Alpine Conservation Partnership
What is the Alpine Conservation Partnership?
Founded by the American Alpine Club (AAC) and The Mountain Institute (TMI) in 2006, the long-term goal of the partnership is to Protect and Restore the World's Alpine Ecosystems. Through good science; long-term, impact-oriented field programs; and the active participation of local people, NGOs, and governments, we seek to build a legacy that will be unmatched in the history of conservation projects initiated by climbers.
The project represents one of the most enduring legacies that both organizations can leave behind for future generations of climbers, explorers, trekkers, scientists, and millions of people living in the lowlands.
"The Alpine Conservation Partnership is the biggest thing the AAC has ever done in the conservation arena." -AAC member and Patagonia founder, Yvon Chouinard.
The goal of the project is to protect and restore the world's alpine ecosystems by disseminating model conservation and tourism-related livelihood improvement projects developed in the Mt. Everest region since 2003. The fundamental and proven 'best practices' involved within this process include the use of:
- Detailed, scientific understandings of the problems, origins, and prospective practical solutions,
- The involvement and participation of local people and conservation groups in all phases of the project,
- Giving economic value to conservation by linking the benefits of good resource management with the development of resource-dependent income-generating activities (e.g., better milk production through improved pastures; nature and cultural tourism),
- The long-term capacity building of local people in alpine conservation, project management, financial management, service delivery, organizational development, and fundraising skills that sustain the project in perpetuity.
These models will be adapted and applied to 10 of the world's major mountains within the Himalayas, East African Highlands, Andes, Russian Altai, and North America over a 10 year period (2007-2017).
Alpine ecosystems worldwide are being rapidly transformed into high altitude deserts as a result of contemporary, unsustainable uses that include unregulated adventure tourism, overgrazing, increasing numbers of packstock, and the accelerated harvesting of slow-growing shrubs for fuelwood and medicinal and aromatic products. Similar scenarios of degradation have been documented for Mt. Everest, Kilimanjaro, Mt. Kenya, Aconcagua, Huascaran, and practically any other other major mountain in the world subject to large numbers of climbers and trekkers.
Alpine ecosystems, gateways to the world's highest summits, are among the world's most beautiful and fragile landscapes. Although covering only three percent of the earth's surface, they contain an astonishing 10,000 species of plants, the highest biodiversity per unit area of any ecosystem in the world.
They are also critically important to millions of people in the lowlands as sources of fresh water for drinking, agriculture, and hydropower.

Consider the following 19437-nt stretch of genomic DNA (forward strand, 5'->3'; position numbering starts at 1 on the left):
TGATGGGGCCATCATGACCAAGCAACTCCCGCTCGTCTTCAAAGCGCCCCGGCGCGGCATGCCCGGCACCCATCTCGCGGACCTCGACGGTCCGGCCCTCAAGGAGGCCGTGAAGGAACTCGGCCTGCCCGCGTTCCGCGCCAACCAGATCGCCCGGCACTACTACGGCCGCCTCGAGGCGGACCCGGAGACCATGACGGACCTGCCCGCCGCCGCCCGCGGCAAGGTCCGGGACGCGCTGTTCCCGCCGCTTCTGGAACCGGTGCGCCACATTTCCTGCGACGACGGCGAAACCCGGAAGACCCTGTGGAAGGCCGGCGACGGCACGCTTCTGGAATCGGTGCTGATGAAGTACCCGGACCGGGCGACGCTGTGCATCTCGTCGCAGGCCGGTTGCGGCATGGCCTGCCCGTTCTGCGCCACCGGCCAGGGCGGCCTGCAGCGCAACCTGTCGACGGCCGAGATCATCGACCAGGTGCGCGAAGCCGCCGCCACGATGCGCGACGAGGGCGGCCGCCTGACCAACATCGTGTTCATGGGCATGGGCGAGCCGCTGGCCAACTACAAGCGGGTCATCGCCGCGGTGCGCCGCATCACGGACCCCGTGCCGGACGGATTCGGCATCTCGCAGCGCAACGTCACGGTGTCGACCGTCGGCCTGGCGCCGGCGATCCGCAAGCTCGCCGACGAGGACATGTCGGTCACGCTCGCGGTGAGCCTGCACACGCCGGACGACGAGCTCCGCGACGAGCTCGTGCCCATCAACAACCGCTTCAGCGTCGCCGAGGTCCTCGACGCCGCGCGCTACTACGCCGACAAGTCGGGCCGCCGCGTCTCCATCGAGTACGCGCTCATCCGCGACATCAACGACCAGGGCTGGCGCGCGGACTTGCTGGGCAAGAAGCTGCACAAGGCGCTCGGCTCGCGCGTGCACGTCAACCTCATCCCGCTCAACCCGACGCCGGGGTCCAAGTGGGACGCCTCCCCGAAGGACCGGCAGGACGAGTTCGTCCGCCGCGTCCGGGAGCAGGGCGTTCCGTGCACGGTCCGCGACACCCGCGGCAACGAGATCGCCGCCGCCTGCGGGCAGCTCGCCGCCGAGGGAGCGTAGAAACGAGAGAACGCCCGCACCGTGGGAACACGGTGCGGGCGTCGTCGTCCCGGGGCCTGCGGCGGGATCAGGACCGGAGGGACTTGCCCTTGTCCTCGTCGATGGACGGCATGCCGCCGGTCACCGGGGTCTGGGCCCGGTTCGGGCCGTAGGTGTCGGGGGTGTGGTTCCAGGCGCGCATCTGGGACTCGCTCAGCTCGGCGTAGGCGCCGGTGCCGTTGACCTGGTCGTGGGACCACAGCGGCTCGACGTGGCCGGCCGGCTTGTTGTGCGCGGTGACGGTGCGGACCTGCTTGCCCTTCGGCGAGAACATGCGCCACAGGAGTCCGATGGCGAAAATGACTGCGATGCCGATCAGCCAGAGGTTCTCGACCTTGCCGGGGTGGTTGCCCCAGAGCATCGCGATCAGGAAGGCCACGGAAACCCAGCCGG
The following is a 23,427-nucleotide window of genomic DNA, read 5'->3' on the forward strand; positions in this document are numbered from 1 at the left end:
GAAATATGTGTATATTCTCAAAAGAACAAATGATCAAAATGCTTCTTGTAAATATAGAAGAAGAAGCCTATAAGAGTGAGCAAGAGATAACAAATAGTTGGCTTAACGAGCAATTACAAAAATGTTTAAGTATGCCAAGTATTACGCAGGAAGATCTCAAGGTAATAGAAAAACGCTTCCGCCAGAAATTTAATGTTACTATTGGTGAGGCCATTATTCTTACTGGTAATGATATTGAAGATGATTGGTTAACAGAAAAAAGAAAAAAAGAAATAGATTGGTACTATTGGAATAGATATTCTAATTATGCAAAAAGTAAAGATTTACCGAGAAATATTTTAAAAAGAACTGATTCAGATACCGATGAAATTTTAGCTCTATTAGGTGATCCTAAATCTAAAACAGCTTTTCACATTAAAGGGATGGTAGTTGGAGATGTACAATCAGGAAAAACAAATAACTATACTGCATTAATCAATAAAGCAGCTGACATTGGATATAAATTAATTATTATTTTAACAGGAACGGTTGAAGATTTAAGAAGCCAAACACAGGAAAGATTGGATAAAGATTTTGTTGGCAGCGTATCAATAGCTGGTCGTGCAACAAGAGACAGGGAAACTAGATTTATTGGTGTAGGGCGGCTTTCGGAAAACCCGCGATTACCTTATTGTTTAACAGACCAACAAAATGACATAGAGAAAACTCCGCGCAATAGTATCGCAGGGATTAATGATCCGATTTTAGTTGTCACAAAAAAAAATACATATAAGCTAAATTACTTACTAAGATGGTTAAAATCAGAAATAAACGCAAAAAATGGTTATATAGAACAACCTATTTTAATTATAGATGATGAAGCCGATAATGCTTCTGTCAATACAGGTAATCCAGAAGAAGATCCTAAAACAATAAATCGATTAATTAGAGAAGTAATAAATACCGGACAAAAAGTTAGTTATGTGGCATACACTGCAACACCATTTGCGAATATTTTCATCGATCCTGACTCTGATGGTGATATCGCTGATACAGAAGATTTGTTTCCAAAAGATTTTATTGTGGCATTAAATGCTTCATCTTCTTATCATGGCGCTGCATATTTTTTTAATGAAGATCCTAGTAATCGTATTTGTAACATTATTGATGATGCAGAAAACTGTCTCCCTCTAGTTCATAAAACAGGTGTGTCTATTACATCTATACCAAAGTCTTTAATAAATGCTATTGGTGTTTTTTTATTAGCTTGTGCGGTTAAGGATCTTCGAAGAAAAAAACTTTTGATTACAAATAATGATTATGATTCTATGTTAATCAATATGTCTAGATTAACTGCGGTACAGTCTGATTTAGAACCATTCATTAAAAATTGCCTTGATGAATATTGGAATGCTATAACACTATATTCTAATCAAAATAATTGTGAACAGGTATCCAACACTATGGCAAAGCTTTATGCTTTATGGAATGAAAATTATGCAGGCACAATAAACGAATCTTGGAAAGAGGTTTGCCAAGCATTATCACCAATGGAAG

Alpine vegetation and landscapes are particularly sensitive to changes in climate, analogous to "canaries in the coal mine" in terms of their ability to rapidly demonstrate global warming impacts such as glacier recession, upward plant migration, depletion of water supplies, and biodiversity destruction. The medicinal and aromatic plants harvested from alpine meadows generate millions of dollars annually in the global market. Alpine landscapes are also of global importance for their recreational and spiritual renewal attributes; and for the sustainability of local agro-pastoral economies through seasonal agriculture, animal husbandry, and the adventure travel trade (trekking and mountaineering).
Building on Success
The project will build upon the successes of the Everest Alpine Conservation and Restoration Project, Nepal, officially launched in 2004 with start-up funding from the AAC.
Although less that three years old, the Everest program has already established the Khumbu Alpine Conservation Council (KACC), the world's first alpine NGO.
In February, 2006, a $50,000.00 capacity building grant from the United Nations Development Programme/Nepal was awarded to the KACC that will strengthen their ability to manage and sustain the Everest project in perpetuity. This capacity building strategy is key to the long-term success of the Alpine Conservation Partnership Project and will be replicated in all of the project's work sites.
How to Get Involved
- Join the AAC. AAC members will have the opportunity to work with the various alpine conservation and restoration projects, thereby gaining valuable conservation and international development experience
About Alton Byers
Alton C. Byers, Director of Research and Education for The Mountain Institute, is a mountain geographer specializing in mountain protected areas, integrated conservation and development programs, and historical/contemporary landscape change. He received his doctorate from the University of Colorado in 1987, focusing on landscape change and human-accelerated soil loss in the Sagarmatha (Mt. Everest) National Park, Khumbu, Nepal. Following two years working on conservation of mountain gorillas in Ruhengeri Prefecture, Rwanda, he joined The Mountain Institute in 1990 as Environmental Advisor. Between 1993-94, he and his family were based in Khandbari, Nepal where he served as TMI's co-project manager in Nepal's newest national park, the Makalu-Barun National Park and Conservation Area. During 1994-1996, he was Acting Director of Andes Programs, helping to develop new projects in the Huascaran National Park, Peru; directed TMI's Appalachian Program and Spruce Knob Mountain Center (SKMC) in West Virginia between 1998-2000; and currently provides technical, implementation, and fundraising support to various TMI programs.